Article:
CNN  — 

Since coming to the Senate in January, Georgia Sen. Kelly Loeffler has been the single biggest supporter of President Donald Trump’s agenda. But even she knows the jig is up when it comes to his ongoing attempts to contest an election that he quite clearly lost.

Witness Loeffler’s answers about Trump and the Senate majority in her debate Sunday night against Democrat Raphael Warnock in advance of their January 5 runoff.

Throughout the debate, when questioned about Trump’s continued insistence that the election was “rigged” (he provides no proof), Loeffler said that “the President has the right to pursue every legal recourse to make sure that this was a free and fair election in Georgia.”

But toward the end of the hour, Loeffler got herself into a rhetorical bind. Asked whether Trump’s continued attacks on Republican Gov. Brian Kemp and Republican Secretary of State Brad Raffensperger about the validity of the presidential election and whether she worried it might have an effect on the runoff, Loeffler said this (bolding is mine):

“The buck stops with the Secretary of State. He has to run an election that Georgians trust because everything is at stake on January 5, the future of the country. We can take the path of supporting the American dream, of standing the economy back up and getting through this virus together.”

Russ Spencer, the moderator of the debate, pressed Loeffler on that point. Which prompted this back-and-forth;

Spencer: “Well, if everything is at stake on January 5, that would presume that President Trump has lost. Is that what you’re saying?”

Loeffler: “You know, what’s at stake is the Senate majority. This will determine who brings bills to the Senate floor, and under the Republican Senate, we’ve been able to deliver $3 trillion of relief to hardworking Americans hard hit by this pandemic, to the frontline workers, to hospitals, to schools. We have to continue to make sure that we open up our economy.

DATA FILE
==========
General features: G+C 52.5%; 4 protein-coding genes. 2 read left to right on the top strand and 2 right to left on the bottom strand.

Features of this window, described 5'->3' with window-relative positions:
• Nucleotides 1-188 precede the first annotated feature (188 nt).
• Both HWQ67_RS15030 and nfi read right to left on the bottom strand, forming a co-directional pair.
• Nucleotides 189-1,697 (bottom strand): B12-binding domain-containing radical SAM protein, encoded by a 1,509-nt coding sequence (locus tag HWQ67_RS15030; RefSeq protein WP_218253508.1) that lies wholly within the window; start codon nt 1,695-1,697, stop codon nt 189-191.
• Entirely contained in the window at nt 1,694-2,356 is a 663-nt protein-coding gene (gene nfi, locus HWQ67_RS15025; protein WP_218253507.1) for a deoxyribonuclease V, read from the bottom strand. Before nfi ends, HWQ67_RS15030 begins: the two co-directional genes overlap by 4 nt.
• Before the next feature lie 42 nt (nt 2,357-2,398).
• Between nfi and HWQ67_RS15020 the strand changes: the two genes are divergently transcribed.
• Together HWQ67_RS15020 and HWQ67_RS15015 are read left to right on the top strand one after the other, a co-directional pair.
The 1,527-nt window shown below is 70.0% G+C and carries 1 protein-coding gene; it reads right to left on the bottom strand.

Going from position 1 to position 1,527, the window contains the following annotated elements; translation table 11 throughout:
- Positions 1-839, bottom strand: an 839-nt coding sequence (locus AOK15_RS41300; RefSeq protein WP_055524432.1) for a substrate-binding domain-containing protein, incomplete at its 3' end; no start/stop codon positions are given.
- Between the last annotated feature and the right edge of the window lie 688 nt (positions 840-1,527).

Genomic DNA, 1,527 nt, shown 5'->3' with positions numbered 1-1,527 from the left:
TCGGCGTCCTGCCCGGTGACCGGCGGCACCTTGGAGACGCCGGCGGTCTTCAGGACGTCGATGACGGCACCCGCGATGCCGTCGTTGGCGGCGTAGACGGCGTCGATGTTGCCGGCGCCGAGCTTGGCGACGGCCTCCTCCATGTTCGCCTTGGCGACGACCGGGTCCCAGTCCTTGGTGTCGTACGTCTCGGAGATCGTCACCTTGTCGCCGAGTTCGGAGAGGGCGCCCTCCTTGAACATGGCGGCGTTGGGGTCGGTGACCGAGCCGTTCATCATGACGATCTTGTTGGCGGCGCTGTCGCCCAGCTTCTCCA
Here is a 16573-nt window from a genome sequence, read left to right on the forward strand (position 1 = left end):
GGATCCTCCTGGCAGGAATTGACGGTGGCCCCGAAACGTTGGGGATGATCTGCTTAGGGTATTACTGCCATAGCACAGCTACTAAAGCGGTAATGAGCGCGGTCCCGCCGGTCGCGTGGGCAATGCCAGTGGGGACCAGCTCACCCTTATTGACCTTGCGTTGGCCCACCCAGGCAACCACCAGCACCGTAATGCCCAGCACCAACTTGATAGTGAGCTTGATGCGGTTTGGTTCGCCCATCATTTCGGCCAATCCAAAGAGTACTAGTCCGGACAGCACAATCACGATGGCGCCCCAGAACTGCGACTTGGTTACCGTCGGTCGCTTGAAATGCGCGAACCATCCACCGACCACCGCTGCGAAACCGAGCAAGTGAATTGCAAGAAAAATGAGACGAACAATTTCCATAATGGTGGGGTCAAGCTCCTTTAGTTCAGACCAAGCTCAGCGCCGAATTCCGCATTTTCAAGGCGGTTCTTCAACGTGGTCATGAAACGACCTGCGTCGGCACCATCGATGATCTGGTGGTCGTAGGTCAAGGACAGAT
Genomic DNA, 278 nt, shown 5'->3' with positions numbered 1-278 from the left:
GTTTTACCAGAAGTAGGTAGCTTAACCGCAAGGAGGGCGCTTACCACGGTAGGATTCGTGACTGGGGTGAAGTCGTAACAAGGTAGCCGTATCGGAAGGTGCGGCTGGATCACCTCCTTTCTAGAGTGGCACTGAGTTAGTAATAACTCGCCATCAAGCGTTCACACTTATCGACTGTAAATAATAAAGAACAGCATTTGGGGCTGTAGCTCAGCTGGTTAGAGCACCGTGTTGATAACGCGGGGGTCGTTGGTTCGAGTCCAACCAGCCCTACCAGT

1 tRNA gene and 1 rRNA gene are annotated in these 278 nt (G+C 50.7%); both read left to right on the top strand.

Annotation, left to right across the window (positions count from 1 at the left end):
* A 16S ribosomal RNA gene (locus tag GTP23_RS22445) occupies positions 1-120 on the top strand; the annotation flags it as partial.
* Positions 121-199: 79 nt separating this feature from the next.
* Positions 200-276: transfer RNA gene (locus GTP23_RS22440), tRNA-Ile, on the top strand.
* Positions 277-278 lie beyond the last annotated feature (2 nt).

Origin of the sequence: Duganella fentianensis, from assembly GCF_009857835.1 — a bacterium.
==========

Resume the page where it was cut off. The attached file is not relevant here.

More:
“The Democrats want to keep this lockdown. They want to radically change our country, and their agent of change is radical liberal Raphael Warnock, someone that has said to reimagine police that is endorsed by organizations whose number one goal is to defund the police.

“We know the direction the country would take, and we’re going to continue to make sure that Georgians understand that our very way of life here in Georgia and across the country is under attack by the left.”

Spencer: “Well, not to belabor the point, but all those things that you’re warning about would not be happening, presumably with President Trump as President. So it almost sounds as though you’re conceding that that part of it has been settled. And now it’s important for the Republicans to keep the majority in the Senate to have a divided government.”

Loeffler: Well, I saw firsthand that the Senate is the shock absorber in this country. And I saw that firsthand when I got to Washington, and the impeachment trial started.”

Loeffler’s responses above show that she knows she’s been caught. Because she can’t argue these two things simultaneously:

1) A Republican Senate majority is the only thing keeping Democrats from defunding the police and beginning the march toward socialism.


2) Donald Trump actually won the election and is going to be in office for four more years.

It’s an either/or proposition. If Trump actually did win, then a Republican Senate majority would be a luxury for him – sure – but it wouldn’t be a necessity. It wouldn’t be the last blockade against Democrats’ radical agenda.

Loeffler is trying to have it both ways here. She is terrified of alienating even a single one of Trump’s most loyal supporters in the state – believing she needs them to win – by admitting what everyone knows: that he lost and Joe Biden won. At the same time, she is trying to drive home the urgency and the stakes of her runoff race by making clear that if Warnock wins, Democrats will have free rein to fundamentally alter the country.

It’s entirely illogical. And it’s rooted in what so much of Republicans’ current illogic is grounded in: An unwillingness to acknowledge that Trump lost because he and his most loyal supporters are, without any facts to back them up, continuing to argue that he didn’t lose. That makes Loeffler’s argument – this race will decide the future of the country for the next two years – impossible.

Which even Loeffler appears to have realized – if for only a moment – on Sunday night.